Somalia

  • Shi'ite Popular Mobilization Forces (PMF) members hold an Islamic State flag, which they pulled down, during the war between Iraqi army and PMF against Islamic State militants in Tal Afar, Iraq, August 27, 2017

    Commentary

    Expanding the ISIS Brand

    Since its founding, the Islamic State has consistently expanded and contracted in order to achieve its objectives. To discern how ISIS might continue to expand, it makes sense to trace Al Qaeda's trajectory, which followed a similar pattern in the 2000s.

    Feb 19, 2018

  • Nigerien soldiers prepare their magazines for a dismounted patrol during Exercise Flintlock 2017 in Diffa, Niger, March 11, 2017

    Commentary

    The Real Questions We Should Be Asking About Niger

    In the wake of the deaths of four U.S. servicemen in Niger, Americans are embroiled in a pointless political squabble. The focus should be on developing a greater understanding of the risks and benefits of U.S. counterterrorism operations abroad.

    Oct 30, 2017

  • Report

    Reimagining the Character of Urban Operations for the U.S. Army: How the Past Can Inform the Present and Future

    Provides a historical analysis of how militaries have deployed light and mechanized infantry with armored forces during close urban combat, to identify the comparative advantages and costs of this warfighting approach and lessons learned.

    Mar 13, 2017

  • New recruits belonging to Somalia's al-Qaeda-linked al Shabaab group march during a parade at a military training base in Afgoye, Somalia, February 17, 2011

    Report

    Al Shabaab Is Weakened but Not Defeated in Somalia

    Efforts to weaken the al Qa'ida-linked terrorist group al Shabaab in Somalia have had some success, but the U.S. campaign there is in jeopardy. Urgent steps are needed to address the political, economic, and governance challenges at the heart of the conflict.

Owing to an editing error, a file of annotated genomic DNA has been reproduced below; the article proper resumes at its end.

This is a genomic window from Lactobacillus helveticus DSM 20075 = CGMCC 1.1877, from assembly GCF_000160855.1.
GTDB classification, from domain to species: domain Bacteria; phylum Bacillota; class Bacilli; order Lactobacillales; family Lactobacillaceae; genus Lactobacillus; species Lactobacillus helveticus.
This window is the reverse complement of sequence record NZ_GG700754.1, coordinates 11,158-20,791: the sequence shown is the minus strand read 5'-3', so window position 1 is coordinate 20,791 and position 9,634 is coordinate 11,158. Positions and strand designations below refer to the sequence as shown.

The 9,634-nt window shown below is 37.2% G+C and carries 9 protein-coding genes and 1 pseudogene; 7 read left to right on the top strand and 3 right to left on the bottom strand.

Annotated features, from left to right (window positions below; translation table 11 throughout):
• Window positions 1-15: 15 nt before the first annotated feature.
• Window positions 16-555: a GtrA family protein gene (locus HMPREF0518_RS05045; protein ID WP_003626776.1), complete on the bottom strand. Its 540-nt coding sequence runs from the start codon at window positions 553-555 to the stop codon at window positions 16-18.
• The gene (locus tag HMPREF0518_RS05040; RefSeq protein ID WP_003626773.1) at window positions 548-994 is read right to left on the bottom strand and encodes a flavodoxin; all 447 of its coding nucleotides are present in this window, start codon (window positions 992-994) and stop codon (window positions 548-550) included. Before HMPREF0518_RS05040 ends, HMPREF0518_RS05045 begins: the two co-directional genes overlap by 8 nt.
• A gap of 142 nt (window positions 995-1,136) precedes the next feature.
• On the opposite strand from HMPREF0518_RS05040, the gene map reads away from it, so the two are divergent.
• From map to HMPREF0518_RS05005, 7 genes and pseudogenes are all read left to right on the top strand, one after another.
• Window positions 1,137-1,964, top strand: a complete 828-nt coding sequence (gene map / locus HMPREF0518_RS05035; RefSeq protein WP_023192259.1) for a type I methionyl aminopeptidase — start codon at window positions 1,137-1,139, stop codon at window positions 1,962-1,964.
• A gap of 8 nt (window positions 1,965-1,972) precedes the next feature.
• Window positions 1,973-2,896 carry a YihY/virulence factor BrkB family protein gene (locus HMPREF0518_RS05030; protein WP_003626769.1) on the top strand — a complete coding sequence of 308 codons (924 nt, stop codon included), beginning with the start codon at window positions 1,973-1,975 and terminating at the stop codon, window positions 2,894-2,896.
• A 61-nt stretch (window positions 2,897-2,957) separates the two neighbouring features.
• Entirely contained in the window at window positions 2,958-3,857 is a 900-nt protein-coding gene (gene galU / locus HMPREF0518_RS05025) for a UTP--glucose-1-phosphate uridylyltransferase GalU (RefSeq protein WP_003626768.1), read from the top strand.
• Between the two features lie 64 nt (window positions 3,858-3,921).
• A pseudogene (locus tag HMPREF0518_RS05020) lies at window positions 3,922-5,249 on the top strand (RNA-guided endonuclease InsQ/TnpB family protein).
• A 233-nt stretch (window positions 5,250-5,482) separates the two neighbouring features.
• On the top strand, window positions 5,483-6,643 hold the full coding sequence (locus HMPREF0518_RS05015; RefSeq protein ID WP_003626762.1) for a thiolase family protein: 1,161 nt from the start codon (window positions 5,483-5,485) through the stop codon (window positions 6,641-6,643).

Sep 13, 2016

  • News Release

    Al Shabaab Weakened but Not Defeated in Somalia

    Efforts to weaken the al Qa'ida-linked terrorist group al Shabaab in Somalia have had some success, but the U.S. campaign there is in jeopardy. Urgent steps are needed to address the political, economic, and governance challenges at the heart of the conflict.

    Sep 13, 2016

  • Juba, South Sudan, February 2014: Internally displaced persons in South Sudan find a safe shelter at the UN House IDP Camp

    Commentary

    Family Planning Must Be Part of the Humanitarian Response in Africa's Conflict Zones

    Worldwide, nearly 800 women die every day due to mostly preventable causes related to pregnancy and childbirth. More than half of these deaths occur in fragile states torn by armed conflict and generalized violence.

    Jul 1, 2015

  • U.S. Senior Master Sgt. Leonard discusses cargo pallet inspection procedures with East Africa air force members during African Partnership Flight-Djibouti February 10, 2015

    Commentary

    Djibouti: Outpost of Stability in an Unstable Region

    The collaborative role being played by the United States and Djibouti represents the kind of partnerships that are now required in the battle against terrorism, because little-known places like Djibouti are one arena where the battle could be won or lost.

    Apr 10, 2015

  • The U.S.-flagged Maersk Alabama container ship docked at the Kenyan coastal sea port of Mombasa, April 12, 2009

    Commentary

    Somali Piracy All About Economics

    The average Somali lives on less than $2 a day. Even fishermen, who are comparatively well off by national standards, face difficulties making a living due to the chronic depletion of sea stocks from years of poaching and illegal dumping of toxic waste. Under such circumstances, the allure of piracy is clear.

    Oct 11, 2013

  • U.S. marines during a live-fire exercise on the flight deck of the amphibious transport dock ship USS San Antonio